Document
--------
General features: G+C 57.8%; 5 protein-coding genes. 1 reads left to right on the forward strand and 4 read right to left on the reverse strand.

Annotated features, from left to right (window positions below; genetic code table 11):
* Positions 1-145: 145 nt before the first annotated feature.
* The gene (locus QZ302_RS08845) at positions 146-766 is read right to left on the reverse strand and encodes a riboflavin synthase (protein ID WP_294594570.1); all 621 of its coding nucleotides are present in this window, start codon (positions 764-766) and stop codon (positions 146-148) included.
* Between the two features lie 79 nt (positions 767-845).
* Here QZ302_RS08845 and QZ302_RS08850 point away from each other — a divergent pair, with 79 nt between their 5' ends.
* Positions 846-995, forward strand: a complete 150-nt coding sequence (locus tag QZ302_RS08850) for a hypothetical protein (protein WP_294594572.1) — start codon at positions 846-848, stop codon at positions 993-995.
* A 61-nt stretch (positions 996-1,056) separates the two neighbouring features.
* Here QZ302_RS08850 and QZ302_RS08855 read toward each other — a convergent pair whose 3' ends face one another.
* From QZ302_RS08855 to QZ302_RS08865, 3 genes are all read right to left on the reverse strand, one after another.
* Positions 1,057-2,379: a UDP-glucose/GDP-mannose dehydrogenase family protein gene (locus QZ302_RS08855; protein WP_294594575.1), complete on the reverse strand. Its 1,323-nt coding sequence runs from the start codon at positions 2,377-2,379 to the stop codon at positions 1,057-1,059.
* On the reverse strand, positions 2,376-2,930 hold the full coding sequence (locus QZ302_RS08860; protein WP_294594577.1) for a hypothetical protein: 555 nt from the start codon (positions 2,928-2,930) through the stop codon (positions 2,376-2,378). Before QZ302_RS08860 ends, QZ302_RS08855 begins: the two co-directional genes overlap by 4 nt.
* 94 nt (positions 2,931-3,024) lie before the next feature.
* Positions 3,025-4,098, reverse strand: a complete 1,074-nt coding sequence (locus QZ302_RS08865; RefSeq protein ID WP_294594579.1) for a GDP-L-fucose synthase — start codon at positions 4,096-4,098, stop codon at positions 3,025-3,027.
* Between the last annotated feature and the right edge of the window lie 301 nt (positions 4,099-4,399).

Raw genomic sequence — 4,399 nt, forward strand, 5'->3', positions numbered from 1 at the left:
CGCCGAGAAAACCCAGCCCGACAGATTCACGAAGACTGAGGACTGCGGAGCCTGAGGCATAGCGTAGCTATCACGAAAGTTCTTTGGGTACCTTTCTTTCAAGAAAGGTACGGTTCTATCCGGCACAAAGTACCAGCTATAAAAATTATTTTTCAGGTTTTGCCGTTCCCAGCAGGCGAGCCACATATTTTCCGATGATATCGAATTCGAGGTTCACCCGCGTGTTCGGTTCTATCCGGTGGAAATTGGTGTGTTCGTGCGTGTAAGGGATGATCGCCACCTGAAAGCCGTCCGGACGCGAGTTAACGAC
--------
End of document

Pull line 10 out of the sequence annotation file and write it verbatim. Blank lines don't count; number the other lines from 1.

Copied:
* From QZ302_RS08855 to QZ302_RS08865, 3 genes are all read right to left on the reverse strand, one after another.